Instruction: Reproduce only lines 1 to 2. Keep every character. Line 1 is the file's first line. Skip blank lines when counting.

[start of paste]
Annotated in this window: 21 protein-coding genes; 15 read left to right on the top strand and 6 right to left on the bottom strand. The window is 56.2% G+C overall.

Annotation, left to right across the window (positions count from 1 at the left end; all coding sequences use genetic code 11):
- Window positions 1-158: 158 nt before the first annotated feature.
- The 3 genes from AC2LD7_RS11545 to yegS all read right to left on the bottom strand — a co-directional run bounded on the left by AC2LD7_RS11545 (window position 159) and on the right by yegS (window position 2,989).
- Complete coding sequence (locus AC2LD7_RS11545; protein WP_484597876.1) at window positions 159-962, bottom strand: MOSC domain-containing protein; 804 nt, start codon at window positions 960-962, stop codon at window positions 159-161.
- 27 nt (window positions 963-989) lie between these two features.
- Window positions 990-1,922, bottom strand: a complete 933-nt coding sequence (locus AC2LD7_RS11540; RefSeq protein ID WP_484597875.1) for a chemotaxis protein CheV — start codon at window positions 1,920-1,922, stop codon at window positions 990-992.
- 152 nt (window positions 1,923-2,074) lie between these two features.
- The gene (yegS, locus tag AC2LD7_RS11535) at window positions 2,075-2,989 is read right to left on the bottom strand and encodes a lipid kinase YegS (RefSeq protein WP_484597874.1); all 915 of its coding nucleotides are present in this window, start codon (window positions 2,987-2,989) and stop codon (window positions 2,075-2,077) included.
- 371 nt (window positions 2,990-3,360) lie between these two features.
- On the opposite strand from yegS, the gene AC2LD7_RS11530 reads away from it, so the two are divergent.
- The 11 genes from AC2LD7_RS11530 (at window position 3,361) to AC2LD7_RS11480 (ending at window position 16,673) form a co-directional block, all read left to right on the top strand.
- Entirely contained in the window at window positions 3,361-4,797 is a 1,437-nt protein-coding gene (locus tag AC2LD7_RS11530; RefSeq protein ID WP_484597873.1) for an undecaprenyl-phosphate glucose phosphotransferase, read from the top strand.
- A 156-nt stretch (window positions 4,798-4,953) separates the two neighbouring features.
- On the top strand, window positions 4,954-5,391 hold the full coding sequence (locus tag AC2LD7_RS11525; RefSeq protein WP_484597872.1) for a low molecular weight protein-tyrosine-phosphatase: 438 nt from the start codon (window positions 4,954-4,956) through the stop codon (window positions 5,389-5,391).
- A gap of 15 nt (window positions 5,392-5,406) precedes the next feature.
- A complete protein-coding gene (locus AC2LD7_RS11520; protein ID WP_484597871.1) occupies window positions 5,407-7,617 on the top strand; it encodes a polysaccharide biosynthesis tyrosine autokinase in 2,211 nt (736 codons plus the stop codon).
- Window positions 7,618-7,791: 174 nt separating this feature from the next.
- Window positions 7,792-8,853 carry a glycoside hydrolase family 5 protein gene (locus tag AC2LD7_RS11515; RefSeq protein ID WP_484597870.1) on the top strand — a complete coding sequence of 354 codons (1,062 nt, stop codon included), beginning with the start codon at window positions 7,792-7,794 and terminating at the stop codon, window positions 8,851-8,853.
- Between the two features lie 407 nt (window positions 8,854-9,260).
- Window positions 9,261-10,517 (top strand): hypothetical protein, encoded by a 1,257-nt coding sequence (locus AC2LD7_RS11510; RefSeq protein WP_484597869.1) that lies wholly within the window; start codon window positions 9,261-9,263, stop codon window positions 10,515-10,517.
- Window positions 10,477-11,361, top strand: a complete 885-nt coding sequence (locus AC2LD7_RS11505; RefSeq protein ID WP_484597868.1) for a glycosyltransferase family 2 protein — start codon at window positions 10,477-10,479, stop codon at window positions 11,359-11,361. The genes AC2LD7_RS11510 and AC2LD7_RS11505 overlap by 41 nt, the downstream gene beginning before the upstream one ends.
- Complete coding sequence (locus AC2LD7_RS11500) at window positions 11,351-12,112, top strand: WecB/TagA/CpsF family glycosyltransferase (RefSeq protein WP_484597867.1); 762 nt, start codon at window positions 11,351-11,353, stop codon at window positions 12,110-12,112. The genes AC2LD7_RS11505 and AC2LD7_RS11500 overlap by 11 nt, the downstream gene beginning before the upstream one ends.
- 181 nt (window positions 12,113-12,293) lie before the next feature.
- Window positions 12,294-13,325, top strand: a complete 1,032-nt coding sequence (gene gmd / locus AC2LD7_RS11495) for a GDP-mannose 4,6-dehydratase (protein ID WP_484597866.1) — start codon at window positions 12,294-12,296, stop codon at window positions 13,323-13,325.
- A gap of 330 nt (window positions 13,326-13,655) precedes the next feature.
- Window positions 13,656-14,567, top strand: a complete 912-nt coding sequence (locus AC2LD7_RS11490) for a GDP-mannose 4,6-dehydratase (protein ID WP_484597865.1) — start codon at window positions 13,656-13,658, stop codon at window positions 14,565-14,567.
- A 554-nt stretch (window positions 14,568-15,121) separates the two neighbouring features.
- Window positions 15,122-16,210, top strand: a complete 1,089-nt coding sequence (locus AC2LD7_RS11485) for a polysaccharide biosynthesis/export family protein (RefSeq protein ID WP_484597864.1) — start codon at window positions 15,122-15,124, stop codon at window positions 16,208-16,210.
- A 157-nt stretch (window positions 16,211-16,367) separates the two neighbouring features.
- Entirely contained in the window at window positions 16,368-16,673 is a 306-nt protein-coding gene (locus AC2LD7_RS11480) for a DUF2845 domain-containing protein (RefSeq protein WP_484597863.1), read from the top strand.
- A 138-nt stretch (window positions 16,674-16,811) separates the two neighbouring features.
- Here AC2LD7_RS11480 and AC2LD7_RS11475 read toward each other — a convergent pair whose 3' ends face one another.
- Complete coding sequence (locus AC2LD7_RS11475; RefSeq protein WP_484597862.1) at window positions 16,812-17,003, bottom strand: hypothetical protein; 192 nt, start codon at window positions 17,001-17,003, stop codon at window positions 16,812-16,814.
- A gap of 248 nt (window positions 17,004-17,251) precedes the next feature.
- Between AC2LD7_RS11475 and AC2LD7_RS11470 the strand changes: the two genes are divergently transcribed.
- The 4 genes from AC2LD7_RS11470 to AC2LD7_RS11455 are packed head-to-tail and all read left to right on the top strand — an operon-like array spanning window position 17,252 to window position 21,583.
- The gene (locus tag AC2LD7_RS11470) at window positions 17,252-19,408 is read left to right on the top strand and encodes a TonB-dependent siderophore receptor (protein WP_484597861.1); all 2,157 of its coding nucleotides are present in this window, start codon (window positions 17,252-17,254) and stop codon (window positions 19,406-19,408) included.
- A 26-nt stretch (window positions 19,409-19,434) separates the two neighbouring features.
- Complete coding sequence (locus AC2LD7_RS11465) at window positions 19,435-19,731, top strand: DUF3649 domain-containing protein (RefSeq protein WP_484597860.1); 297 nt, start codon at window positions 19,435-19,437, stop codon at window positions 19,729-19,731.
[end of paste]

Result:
Annotated in this window: 21 protein-coding genes; 15 read left to right on the top strand and 6 right to left on the bottom strand. The window is 56.2% G+C overall.

Annotation, left to right across the window (positions count from 1 at the left end; all coding sequences use genetic code 11):